I visited La Marmite Restaurant this weekend. This restaurant has been a Williston Park landmark for over 40 years. When I made that right-hand turn into the driveway and parked under the red awning I entered another world. The atmosphere at la Marmite is aided by the building which is the restored Collins farmhouse built way back in 1904.
It is clear that much love and care has gone into the making of this fine French-Northern Italian restaurant and I think much of the charm stems straight from its proud owner Renzo Pedrazzi and his partner Manuel Gomez.
Renzo was born in Parma, Italy where he learned the restaurant business from his two uncles. He soon sailed to America at the age of 17 where he landed a job at Quo Vadis the most fashionable restaurant in Manhattan.
Renzo learned the art of service well and some of his amazing stories come from his winters in Miami where he worked at the Eden Rock and regularly served clients like Frank Sinatra, Jackie Gleason, Marilyn Monroe, Doris Day, Tony Bennett and Sammy Davis Jr.
He told me that the crush of fans was so intense wherever Frank Sinatra went that he had to have an army of bodyguards around him at all times.
After sometime there and at the Four Seasons in New York, Pedrazzi landed the prestigious job as manager at the Meadowbrook Club here on Long Island. He managed the Meadowbrook Club for 10 years and then bought La Marmite in 1974, which was called The Copper Pot at the time. And the list of celebrities seemed to have followed him here to Williston Park.
At La Marmite he has served dinner to Robert Kennedy, Gov. George Pataki, Nelson Doubleday, and Nelson DeMille. They all come back to this country manor house because of the food, the atmosphere, the privacy and the charm of its owner and staff.
When you enter the home it is very much like you are entering a different and special world. As I was given the tour of the rooms I entered one of the small private dining rooms upstairs with the chandeliers, fireplaces and woodwork. I took a peak past the curtains out the widow and there was a big sign of CVS Pharmacy staring straight back at me. I shut the curtains fast and began to pray that my visit inside this quiet enclave would last as long as possible.
We were served by the head waiter Gerry Molfetas, who has some interesting stories as well. If you visit ask him to tell you about the time he was working on a 72-day world cruise and what it felt like to be on a ship negotiating 60-foot waves in the middle of the Atlantic.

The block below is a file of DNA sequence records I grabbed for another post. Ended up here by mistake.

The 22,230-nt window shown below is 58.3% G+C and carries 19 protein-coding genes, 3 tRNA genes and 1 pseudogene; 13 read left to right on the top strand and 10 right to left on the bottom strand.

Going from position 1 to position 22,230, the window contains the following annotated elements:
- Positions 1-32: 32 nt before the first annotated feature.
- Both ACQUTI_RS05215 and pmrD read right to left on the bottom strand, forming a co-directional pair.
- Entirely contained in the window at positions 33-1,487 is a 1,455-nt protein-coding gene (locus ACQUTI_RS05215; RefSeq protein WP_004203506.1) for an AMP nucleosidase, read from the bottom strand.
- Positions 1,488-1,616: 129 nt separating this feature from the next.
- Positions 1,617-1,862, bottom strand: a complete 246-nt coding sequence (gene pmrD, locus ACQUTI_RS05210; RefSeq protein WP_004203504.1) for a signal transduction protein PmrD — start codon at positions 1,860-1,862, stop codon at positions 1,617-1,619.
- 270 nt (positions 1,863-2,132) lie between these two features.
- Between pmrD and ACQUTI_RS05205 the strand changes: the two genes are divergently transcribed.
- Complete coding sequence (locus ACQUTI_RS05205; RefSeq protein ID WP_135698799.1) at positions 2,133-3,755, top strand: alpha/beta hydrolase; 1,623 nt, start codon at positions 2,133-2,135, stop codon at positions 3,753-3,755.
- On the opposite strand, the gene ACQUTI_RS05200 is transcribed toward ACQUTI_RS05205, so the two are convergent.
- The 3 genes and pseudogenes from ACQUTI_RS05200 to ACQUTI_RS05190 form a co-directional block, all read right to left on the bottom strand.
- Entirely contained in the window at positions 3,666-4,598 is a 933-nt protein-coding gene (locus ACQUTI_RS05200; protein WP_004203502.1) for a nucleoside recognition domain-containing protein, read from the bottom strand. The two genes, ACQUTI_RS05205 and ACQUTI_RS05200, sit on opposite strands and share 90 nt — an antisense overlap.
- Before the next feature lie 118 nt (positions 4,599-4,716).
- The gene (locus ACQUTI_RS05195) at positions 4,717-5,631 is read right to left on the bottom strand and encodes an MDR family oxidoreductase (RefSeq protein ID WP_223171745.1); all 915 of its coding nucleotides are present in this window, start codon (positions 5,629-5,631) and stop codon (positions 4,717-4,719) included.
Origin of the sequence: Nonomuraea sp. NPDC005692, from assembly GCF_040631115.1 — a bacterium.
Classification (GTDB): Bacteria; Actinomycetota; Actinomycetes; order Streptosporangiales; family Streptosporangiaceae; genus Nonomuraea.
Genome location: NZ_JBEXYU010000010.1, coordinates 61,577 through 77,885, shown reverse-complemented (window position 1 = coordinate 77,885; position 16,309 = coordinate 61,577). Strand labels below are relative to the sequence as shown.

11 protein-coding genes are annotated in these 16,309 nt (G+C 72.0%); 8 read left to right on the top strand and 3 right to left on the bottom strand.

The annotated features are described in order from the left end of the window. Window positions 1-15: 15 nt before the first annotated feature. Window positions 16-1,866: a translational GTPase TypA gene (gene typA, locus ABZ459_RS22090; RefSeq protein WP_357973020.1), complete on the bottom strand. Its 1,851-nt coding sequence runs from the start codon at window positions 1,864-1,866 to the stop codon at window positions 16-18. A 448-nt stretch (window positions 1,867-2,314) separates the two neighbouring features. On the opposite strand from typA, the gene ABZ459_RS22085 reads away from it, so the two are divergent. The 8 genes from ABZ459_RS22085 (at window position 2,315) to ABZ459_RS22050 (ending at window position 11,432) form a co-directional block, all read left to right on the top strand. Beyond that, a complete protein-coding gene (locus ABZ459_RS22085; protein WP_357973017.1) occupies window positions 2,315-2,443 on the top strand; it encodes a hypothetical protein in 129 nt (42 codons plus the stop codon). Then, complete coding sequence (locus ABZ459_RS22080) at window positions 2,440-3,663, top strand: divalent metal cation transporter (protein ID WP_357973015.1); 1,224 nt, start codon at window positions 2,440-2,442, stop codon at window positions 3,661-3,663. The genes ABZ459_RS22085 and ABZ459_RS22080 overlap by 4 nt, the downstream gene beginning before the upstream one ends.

The dinner came and we were served escargot, seafood crepe, Caesar salad, rack of lamb, salmon over risotto and strawberries and whipped cream for dessert. The cuisine has the elegance of high French cuisine and the pleasure of Italian food. Satisfying and tasty.
We all work so hard here in Williston Park and rush about so much we have not time to breathe or think or talk. It was such a joy to slow down and to enter another world with an elegant European grace to it. It reminded me of a meal I had in the famous Cibrio Restaurant in Florence a few years ago. My wife leaned over and whispered in my ear: “we’ve been here an hour and a half and we are still on the appetizers!”
As I have said before the Italians know how to live life. They call it Dolce Far Niente or the “sweet doing nothing.”
The Italians have learned this fine art and you can learn it to by going to La Marmite and asking for Renzo to entertain you with some of his Frank Sinatra or Marilyn Monroe stories. But hurry because he retires within the month. If you go you will see that times slows at La Marmite, conversation expands and you begin to breathe easier.
And if you are worried about the price which really is okay, think of it this way. To get a comparable experience you will have to fly to Florence, which will cost you $4,000 in airfare alone.
Remember Dolce Far Niente, the sweetness of doing nothing. Nothing but talking and laughing and eating fine food. I have always loved perfect things. La Marmite is one such perfect thing, right here in Williston Park.